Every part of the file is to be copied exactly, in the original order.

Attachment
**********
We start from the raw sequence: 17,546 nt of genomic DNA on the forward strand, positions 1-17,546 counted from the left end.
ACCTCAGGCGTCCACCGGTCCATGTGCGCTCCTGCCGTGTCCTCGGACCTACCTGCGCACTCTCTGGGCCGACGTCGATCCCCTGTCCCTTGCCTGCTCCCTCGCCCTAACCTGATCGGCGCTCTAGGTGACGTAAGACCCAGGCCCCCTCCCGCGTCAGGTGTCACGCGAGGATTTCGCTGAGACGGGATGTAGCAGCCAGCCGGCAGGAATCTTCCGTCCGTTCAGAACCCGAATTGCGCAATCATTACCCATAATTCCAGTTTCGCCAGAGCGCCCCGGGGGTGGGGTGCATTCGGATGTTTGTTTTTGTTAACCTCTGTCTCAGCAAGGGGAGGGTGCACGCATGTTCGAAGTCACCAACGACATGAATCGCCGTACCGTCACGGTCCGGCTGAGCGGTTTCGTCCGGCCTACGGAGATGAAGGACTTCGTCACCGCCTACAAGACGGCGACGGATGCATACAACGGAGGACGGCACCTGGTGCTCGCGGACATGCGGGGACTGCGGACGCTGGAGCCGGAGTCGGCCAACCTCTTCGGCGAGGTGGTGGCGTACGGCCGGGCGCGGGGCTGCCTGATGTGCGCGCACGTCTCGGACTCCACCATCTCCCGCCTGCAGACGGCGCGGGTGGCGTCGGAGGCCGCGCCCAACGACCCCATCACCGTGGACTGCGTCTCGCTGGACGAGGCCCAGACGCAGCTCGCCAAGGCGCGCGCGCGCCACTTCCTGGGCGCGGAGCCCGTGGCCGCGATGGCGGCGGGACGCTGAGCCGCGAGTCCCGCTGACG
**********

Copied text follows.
We start from the raw sequence: 17,546 nt of genomic DNA on the forward strand, positions 1-17,546 counted from the left end.
ACCTCAGGCGTCCACCGGTCCATGTGCGCTCCTGCCGTGTCCTCGGACCTACCTGCGCACTCTCTGGGCCGACGTCGATCCCCTGTCCCTTGCCTGCTCCCTCGCCCTAACCTGATCGGCGCTCTAGGTGACGTAAGACCCAGGCCCCCTCCCGCGTCAGGTGTCACGCGAGGATTTCGCTGAGACGGGATGTAGCAGCCAGCCGGCAGGAATCTTCCGTCCGTTCAGAACCCGAATTGCGCAATCATTACCCATAATTCCAGTTTCGCCAGAGCGCCCCGGGGGTGGGGTGCATTCGGATGTTTGTTTTTGTTAACCTCTGTCTCAGCAAGGGGAGGGTGCACGCATGTTCGAAGTCACCAACGACATGAATCGCCGTACCGTCACGGTCCGGCTGAGCGGTTTCGTCCGGCCTACGGAGATGAAGGACTTCGTCACCGCCTACAAGACGGCGACGGATGCATACAACGGAGGACGGCACCTGGTGCTCGCGGACATGCGGGGACTGCGGACGCTGGAGCCGGAGTCGGCCAACCTCTTCGGCGAGGTGGTGGCGTACGGCCGGGCGCGGGGCTGCCTGATGTGCGCGCACGTCTCGGACTCCACCATCTCCCGCCTGCAGACGGCGCGGGTGGCGTCGGAGGCCGCGCCCAACGACCCCATCACCGTGGACTGCGTCTCGCTGGACGAGGCCCAGACGCAGCTCGCCAAGGCGCGCGCGCGCCACTTCCTGGGCGCGGAGCCCGTGGCCGCGATGGCGGCGGGACGCTGAGCCGCGAGTCCCGCTGACG